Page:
In Ethiopia so far nine people are identified COVID-19 positive. Ethiopian Airlines have now announced that is that in order to control the spread of COVID-19, the Ethiopian Government has decided to quarantine all arriving passengers entering Ethiopia for 14 days, at the passengers’ expense. “All passengers entering Ethiopia after 00:10 am of March 23 will be placed in a mandatory quarantine at the Ethiopian Skylight Hotel for 14 days. Additional hotel will be selected and advised in due course. Diplomats will be quarantined at their respective Embassies. The 14 days’ quarantine does not apply to transit passengers. Transit Passengers holding connecting flight booking will stay at the Ethiopian Skylight Hotel until their connecting flight.” Ethiopian Airlines have suspended flights to 30 countries, Prime Minister Abiy Ahmed of Ethiopia said. In an address today Prime Minister Abiy announced that all night clubs in the capital, Addis Ababa will be closed as of today. He also indicated that his government has discussed with religious leaders in the country to avoid crowded religious ceremonies or practices that could also spread the virus. 

Tourism is one of the most important industries in Africa and contributed 8.5% (equivalent to $194.2 billion) of the continent’s GDP in 2018, according to the World Travel and Tourism Council, who says up to 50 million jobs could be lost because of the pandemic, while the travel sector could shrink up to 25% in 2020.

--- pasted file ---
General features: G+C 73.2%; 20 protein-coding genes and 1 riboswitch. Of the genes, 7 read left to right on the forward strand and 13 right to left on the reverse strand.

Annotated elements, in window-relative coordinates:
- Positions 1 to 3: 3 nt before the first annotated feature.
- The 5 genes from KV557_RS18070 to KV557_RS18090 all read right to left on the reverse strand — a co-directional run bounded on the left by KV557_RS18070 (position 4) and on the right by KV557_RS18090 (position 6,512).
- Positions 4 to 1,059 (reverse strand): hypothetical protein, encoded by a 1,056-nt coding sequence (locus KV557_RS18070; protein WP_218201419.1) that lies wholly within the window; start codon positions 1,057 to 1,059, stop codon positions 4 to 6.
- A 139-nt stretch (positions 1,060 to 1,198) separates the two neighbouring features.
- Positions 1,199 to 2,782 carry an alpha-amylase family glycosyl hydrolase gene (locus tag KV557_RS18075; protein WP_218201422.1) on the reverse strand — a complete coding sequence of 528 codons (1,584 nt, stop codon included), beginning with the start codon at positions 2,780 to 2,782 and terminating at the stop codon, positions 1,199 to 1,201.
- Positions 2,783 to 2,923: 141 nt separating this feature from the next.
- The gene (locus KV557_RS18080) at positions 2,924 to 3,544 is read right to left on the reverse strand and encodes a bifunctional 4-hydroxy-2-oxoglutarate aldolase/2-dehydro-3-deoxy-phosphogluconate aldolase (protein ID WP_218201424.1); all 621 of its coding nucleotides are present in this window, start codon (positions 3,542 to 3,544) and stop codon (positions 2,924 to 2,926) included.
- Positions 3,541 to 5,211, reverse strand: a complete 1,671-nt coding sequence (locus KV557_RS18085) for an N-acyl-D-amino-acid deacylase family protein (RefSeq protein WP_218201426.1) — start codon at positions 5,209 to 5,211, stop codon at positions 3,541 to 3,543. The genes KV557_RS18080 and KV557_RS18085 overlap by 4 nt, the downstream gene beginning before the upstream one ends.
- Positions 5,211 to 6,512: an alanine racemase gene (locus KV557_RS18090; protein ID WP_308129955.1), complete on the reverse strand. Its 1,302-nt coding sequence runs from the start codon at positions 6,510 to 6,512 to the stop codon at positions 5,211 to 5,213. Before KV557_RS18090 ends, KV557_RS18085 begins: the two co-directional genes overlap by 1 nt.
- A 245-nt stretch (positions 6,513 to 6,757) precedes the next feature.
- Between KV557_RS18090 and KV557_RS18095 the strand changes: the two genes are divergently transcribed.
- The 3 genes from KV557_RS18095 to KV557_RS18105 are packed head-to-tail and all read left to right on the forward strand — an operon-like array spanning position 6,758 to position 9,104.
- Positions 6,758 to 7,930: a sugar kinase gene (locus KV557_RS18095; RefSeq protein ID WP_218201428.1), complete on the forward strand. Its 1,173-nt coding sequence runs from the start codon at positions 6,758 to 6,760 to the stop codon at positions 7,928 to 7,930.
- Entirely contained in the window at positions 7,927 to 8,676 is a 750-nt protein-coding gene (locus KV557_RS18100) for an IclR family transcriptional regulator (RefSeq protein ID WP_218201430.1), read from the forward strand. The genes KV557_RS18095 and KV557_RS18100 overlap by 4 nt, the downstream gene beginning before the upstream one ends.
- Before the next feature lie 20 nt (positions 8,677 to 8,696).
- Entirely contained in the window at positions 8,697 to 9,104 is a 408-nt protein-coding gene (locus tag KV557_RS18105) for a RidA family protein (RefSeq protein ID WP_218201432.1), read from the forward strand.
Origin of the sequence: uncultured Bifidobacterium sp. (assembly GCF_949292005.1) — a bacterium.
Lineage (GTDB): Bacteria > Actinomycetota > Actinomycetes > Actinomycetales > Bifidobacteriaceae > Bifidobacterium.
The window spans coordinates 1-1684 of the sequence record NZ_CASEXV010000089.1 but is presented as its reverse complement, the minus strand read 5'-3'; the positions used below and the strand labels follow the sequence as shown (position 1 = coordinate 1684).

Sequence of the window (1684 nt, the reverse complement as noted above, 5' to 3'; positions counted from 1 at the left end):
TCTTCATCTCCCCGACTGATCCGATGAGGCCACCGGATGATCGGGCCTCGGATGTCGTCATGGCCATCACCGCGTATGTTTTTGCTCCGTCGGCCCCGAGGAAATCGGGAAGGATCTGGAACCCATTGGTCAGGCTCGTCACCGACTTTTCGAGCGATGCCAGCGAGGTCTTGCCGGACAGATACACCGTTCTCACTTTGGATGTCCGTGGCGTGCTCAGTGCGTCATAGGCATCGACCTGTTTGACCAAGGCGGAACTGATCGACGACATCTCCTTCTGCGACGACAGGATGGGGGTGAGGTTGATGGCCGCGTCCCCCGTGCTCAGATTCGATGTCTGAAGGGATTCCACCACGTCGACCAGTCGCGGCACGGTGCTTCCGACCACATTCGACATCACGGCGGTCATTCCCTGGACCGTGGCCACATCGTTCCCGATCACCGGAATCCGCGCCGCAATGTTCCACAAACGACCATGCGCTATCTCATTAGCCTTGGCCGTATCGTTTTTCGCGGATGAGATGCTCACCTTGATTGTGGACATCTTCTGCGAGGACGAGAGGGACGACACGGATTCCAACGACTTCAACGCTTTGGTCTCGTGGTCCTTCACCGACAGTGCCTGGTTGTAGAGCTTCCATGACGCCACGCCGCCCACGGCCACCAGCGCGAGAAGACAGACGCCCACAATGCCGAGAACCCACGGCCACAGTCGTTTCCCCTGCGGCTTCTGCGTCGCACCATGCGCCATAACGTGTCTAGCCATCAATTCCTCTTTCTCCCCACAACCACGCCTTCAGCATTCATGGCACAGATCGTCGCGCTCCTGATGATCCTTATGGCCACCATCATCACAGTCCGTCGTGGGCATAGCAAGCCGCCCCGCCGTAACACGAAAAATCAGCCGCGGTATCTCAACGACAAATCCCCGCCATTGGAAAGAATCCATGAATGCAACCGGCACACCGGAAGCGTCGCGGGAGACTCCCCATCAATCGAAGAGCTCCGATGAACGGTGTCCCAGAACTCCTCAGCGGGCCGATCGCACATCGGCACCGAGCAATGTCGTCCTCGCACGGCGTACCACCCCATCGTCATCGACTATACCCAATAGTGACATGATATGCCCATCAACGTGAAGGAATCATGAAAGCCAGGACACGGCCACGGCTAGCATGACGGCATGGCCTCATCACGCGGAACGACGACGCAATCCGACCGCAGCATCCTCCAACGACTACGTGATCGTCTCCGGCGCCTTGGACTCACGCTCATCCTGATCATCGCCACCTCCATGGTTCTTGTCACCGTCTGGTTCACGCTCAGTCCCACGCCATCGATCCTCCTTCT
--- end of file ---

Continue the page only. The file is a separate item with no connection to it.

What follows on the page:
A definitive source of global travel statistics, the UN World Tourism Organisation have released a statement warning that it expects as much as a 3% decline in global tourism trade due to the outbreak. This translates into an estimated loss of up to $50-billion.

black and white giraffe on a brown grass field

Social media has and continues to play a huge role in the issue. Today, we have access to more information, more advice and more up-to-date news than ever before. It is important though that this access to information be used as a tool to stay informed and not to provoke panic and fear.

“Postpone, don’t cancel.”

To balance some of the misinformation found online, Dr Evert Bouwer from the Travel Clinic in Cape Town, South Africa, offers some advice and opinions on the ensuing Coronavirus outbreak. In response to the question as to whether the global panic around COVID-19 was justified, he has both a yes and no answer…

Yes, because this is a novel new Coronavirus strain. We do not know much about it. We can base epidemiology and stats on only the numbers over the last 10 weeks. The longer and more data we collect, the more we understand the trend of the virus.”

And…

No, because we now know that Covid 19 virus is moderately contagious (not as contagious as measles and Chickenpox), it’s not that virulent (not as dangerous as Ebola, but more dangerous than seasonal flu). The fatality rate is consistently between 2-3 %.” To extrapolate, IF you do contract the Coronavirus, you have a 97-98% chance of making a full recovery.

Dr Bouwer offers some statistics just to put any disease into perspective…

“Yellow Fever causes 30 000 deaths per year in Africa. Malaria causes 1200 deaths per day in Africa. Covid-19 latest stats report 3300 deaths in 2.5 months and whilst the situation is still fluid and the virus is likely still on the rise, according to the latest data, some countries are already showing a decrease in the percentage of infections.”

So perhaps instead of giving up on your safari, on an experience of a lifetime, because of coronavirus, make a fully informed decision by speaking directly to your safari tour operator, accommodation and airlines…Africa needs you… postpone, don’t cancel.”